Atrial fibrillation is a supraventricular arrhythmia that puts patients at increased risk of stroke. Anticoagulation is recommended for patients with a score of 1 or higher on the CHADS2 scale, a clinical prediction tool that is used to estimate the risk of stroke (where 1 point is assigned for each of congestive heart failure, hypertension, age 75 years or older, and diabetes mellitus, and 2 points are assigned for prior ischemic stroke or transient ischemic attack).1 The 2014 Canadian Cardiovascular Society guidelines for atrial fibrillation recommend the use of a direct oral anticoagulant (dabigatran, rivaroxaban, or apixaban) over warfarin.2 In the Apixaban Versus Warfarin in Patients with Atrial Fibrillation (ARISTOTLE) trial, apixaban was found to be superior to warfarin for preventing strokes and resulted in a decreased risk of bleeding.3 Stroke registry data in Ontario showed that for up to 75% of high-risk patients with atrial fibrillation who were admitted to hospital with a stroke and who were taking warfarin at the time of admission, the international normalized ratio (INR) was subtherapeutic.4 Direct-acting oral anticoagulants such as apixaban, which are much simpler to dose, do not require INR monitoring, and are associated with fewer drug and food interactions, have therefore become more attractive options for many clinicians and patients.

Apixaban for stroke prevention in atrial fibrillation was studied at a dose of 5 mg PO bid (with a lower dose of 2.5 mg PO bid for a small number of patients who met specific selection criteria) in the ARISTOTLE trial,3 and this is the dosage recommended in the product monograph.5 Despite these dosage recommendations, it was noted anecdotally by pharmacists at the study hospital that the lower dose of this medication was prescribed for certain patients on admission to hospital, in accordance with their home regimen, or the lower dose was ordered in hospital despite the patient being eligible for the full dosage, which has been proven to reduce the risk of stroke. In a recent study, 49% of patients were receiving dabigatran or rivaroxaban inappropriately as a result of, among other reasons, inappropriate medication choice, prescription of the wrong dosage, or improper administration (e.g., rivaroxaban taken on an empty stomach).6 In another study, 19% of patients were receiving an inappropriate dose of a direct oral anticoagulant, and an additional 14% were using their direct oral anticoagulants inappropriately.7 However, a literature search conducted in April 2016 revealed that the appropriateness of apixaban prescribing had not been specifically evaluated.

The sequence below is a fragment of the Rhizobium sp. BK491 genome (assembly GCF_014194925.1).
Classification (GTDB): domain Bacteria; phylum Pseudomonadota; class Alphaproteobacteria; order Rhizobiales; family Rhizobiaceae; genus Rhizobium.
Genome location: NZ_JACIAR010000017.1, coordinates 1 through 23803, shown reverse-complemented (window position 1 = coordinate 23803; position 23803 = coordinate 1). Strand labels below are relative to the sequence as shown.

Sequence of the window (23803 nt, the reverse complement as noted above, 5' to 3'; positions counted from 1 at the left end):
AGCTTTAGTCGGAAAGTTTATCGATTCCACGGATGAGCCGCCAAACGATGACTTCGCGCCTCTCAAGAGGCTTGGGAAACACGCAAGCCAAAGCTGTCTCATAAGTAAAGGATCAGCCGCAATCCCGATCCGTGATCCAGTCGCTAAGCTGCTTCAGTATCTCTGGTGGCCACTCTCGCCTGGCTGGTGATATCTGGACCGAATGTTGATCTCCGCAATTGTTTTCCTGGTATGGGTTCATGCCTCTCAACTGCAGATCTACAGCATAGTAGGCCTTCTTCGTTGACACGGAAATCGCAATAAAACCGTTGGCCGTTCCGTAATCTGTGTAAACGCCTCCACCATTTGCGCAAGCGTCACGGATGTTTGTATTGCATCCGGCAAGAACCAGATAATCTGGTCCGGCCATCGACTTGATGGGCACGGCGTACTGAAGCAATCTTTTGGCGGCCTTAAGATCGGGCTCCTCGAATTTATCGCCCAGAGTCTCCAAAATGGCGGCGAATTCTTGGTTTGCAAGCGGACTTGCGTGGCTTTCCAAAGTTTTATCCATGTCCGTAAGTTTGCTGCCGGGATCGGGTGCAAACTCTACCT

This study was conducted to assess the appropriateness of apixaban dosing for stroke prevention in patients with atrial fibrillation in a large urban teaching hospital.

METHODS

This retrospective chart review was conducted at the Hamilton General Hospital, a 300-bed teaching hospital providing specialty cardiac, stroke, and trauma care, and involved patients with atrial fibrillation who were receiving apixaban for stroke prevention. All patients with atrial fibrillation who received an in-hospital prescription for apixaban for stroke prevention between March 1 and March 31, 2015, were considered for inclusion. Patients may or may not have been receiving apixaban before their admission. Eligible patients were identified by one of the authors (S.C.) through examination of prescription records in the pharmacy module of the institution’s electronic medical record system (Meditech, Medical Information Technology, Inc, Westwood, Massachusetts). Study data were gathered by the same author (S.C.) through other Meditech modules and Sovera software (CGI Technologies and Solutions, Montréal, Quebec) containing scanned patient charts. The diagnosis of atrial fibrillation was confirmed through physician dictation or admission notes in either the Meditech or the Sovera system. Patients were excluded for the following reasons: no diagnosis of atrial flutter or atrial fibrillation, lack of documentation of patient weight, or no apixaban received at the study institution.

The appropriateness of apixaban dosing was determined in relation to the criteria used in the ARISTOTLE trial and the corresponding recommendation in the product monograph: 5 mg PO bid or a lower dose (2.5 mg PO bid) only if the patient meets 2 or more of the following criteria: age 80 years or older, body weight less than 60 kg, and serum creatinine of 133 μmol/L or above. Patients were deemed to be receiving apixaban inconsistent with the ARISTOTLE study if creatinine clearance (CrCl), calculated with the Cockcroft–Gault formula, was less than 25 mL/min, as patients with renal function below this threshold were excluded from the ARISTOTLE study.